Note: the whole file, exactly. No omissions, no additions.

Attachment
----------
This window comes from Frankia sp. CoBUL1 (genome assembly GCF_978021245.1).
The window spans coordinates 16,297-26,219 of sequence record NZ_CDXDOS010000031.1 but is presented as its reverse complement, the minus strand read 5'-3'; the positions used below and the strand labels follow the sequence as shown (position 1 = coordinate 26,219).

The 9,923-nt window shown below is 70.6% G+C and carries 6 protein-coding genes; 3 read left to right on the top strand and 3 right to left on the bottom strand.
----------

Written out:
This window comes from Frankia sp. CoBUL1 (genome assembly GCF_978021245.1).
The window spans coordinates 16,297-26,219 of sequence record NZ_CDXDOS010000031.1 but is presented as its reverse complement, the minus strand read 5'-3'; the positions used below and the strand labels follow the sequence as shown (position 1 = coordinate 26,219).

The 9,923-nt window shown below is 70.6% G+C and carries 6 protein-coding genes; 3 read left to right on the top strand and 3 right to left on the bottom strand.